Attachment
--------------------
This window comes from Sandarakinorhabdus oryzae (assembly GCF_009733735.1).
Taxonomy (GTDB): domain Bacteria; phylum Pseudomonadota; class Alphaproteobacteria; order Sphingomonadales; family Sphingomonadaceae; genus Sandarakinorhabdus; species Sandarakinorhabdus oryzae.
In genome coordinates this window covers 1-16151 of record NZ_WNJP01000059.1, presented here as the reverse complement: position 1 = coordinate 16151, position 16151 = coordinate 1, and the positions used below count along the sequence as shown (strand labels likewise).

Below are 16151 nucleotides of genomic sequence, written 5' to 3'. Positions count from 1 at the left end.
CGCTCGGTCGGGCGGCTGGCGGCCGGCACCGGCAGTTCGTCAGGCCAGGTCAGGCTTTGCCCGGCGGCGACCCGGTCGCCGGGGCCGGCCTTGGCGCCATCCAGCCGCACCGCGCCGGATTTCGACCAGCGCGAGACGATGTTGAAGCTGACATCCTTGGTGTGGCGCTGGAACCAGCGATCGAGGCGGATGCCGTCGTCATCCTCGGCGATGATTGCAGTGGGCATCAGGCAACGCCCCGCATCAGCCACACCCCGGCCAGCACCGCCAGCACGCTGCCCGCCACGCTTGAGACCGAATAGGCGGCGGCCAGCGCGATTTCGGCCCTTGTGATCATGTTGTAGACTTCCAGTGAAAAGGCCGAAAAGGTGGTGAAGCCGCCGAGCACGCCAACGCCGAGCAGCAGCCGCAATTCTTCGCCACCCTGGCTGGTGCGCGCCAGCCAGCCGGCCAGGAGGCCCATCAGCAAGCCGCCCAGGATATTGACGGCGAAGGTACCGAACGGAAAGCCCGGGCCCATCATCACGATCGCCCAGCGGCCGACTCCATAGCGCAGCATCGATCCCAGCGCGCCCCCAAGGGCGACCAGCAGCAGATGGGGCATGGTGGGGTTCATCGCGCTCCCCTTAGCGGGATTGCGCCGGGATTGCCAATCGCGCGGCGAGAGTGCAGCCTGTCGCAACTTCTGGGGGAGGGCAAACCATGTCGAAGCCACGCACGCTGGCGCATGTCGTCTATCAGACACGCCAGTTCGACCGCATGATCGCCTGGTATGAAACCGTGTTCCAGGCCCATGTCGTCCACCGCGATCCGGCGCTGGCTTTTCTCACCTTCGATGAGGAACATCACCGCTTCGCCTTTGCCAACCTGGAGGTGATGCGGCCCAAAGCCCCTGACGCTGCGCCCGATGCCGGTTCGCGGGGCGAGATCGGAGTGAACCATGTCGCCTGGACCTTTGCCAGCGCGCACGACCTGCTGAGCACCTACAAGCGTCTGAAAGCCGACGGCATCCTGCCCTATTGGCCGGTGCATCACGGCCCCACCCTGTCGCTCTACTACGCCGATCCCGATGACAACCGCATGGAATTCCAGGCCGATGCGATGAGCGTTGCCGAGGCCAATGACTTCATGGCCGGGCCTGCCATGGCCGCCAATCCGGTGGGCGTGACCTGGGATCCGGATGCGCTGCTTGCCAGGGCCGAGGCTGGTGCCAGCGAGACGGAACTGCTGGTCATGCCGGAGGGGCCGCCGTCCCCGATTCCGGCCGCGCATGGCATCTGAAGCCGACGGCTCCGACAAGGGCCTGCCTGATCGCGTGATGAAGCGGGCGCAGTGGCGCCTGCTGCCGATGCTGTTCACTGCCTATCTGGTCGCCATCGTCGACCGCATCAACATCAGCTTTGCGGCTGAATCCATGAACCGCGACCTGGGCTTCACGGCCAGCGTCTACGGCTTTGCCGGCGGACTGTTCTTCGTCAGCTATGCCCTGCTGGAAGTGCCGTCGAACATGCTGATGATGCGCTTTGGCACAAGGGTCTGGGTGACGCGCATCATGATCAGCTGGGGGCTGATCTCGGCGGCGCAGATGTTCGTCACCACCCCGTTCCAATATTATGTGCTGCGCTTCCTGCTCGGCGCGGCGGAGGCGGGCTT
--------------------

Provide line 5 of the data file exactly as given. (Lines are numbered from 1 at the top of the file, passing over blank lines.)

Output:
CGCTCGGTCGGGCGGCTGGCGGCCGGCACCGGCAGTTCGTCAGGCCAGGTCAGGCTTTGCCCGGCGGCGACCCGGTCGCCGGGGCCGGCCTTGGCGCCATCCAGCCGCACCGCGCCGGATTTCGACCAGCGCGAGACGATGTTGAAGCTGACATCCTTGGTGTGGCGCTGGAACCAGCGATCGAGGCGGATGCCGTCGTCATCCTCGGCGATGATTGCAGTGGGCATCAGGCAACGCCCCGCATCAGCCACACCCCGGCCAGCACCGCCAGCACGCTGCCCGCCACGCTTGAGACCGAATAGGCGGCGGCCAGCGCGATTTCGGCCCTTGTGATCATGTTGTAGACTTCCAGTGAAAAGGCCGAAAAGGTGGTGAAGCCGCCGAGCACGCCAACGCCGAGCAGCAGCCGCAATTCTTCGCCACCCTGGCTGGTGCGCGCCAGCCAGCCGGCCAGGAGGCCCATCAGCAAGCCGCCCAGGATATTGACGGCGAAGGTACCGAACGGAAAGCCCGGGCCCATCATCACGATCGCCCAGCGGCCGACTCCATAGCGCAGCATCGATCCCAGCGCGCCCCCAAGGGCGACCAGCAGCAGATGGGGCATGGTGGGGTTCATCGCGCTCCCCTTAGCGGGATTGCGCCGGGATTGCCAATCGCGCGGCGAGAGTGCAGCCTGTCGCAACTTCTGGGGGAGGGCAAACCATGTCGAAGCCACGCACGCTGGCGCATGTCGTCTATCAGACACGCCAGTTCGACCGCATGATCGCCTGGTATGAAACCGTGTTCCAGGCCCATGTCGTCCACCGCGATCCGGCGCTGGCTTTTCTCACCTTCGATGAGGAACATCACCGCTTCGCCTTTGCCAACCTGGAGGTGATGCGGCCCAAAGCCCCTGACGCTGCGCCCGATGCCGGTTCGCGGGGCGAGATCGGAGTGAACCATGTCGCCTGGACCTTTGCCAGCGCGCACGACCTGCTGAGCACCTACAAGCGTCTGAAAGCCGACGGCATCCTGCCCTATTGGCCGGTGCATCACGGCCCCACCCTGTCGCTCTACTACGCCGATCCCGATGACAACCGCATGGAATTCCAGGCCGATGCGATGAGCGTTGCCGAGGCCAATGACTTCATGGCCGGGCCTGCCATGGCCGCCAATCCGGTGGGCGTGACCTGGGATCCGGATGCGCTGCTTGCCAGGGCCGAGGCTGGTGCCAGCGAGACGGAACTGCTGGTCATGCCGGAGGGGCCGCCGTCCCCGATTCCGGCCGCGCATGGCATCTGAAGCCGACGGCTCCGACAAGGGCCTGCCTGATCGCGTGATGAAGCGGGCGCAGTGGCGCCTGCTGCCGATGCTGTTCACTGCCTATCTGGTCGCCATCGTCGACCGCATCAACATCAGCTTTGCGGCTGAATCCATGAACCGCGACCTGGGCTTCACGGCCAGCGTCTACGGCTTTGCCGGCGGACTGTTCTTCGTCAGCTATGCCCTGCTGGAAGTGCCGTCGAACATGCTGATGATGCGCTTTGGCACAAGGGTCTGGGTGACGCGCATCATGATCAGCTGGGGGCTGATCTCGGCGGCGCAGATGTTCGTCACCACCCCGTTCCAATATTATGTGCTGCGCTTCCTGCTCGGCGCGGCGGAGGCGGGCTT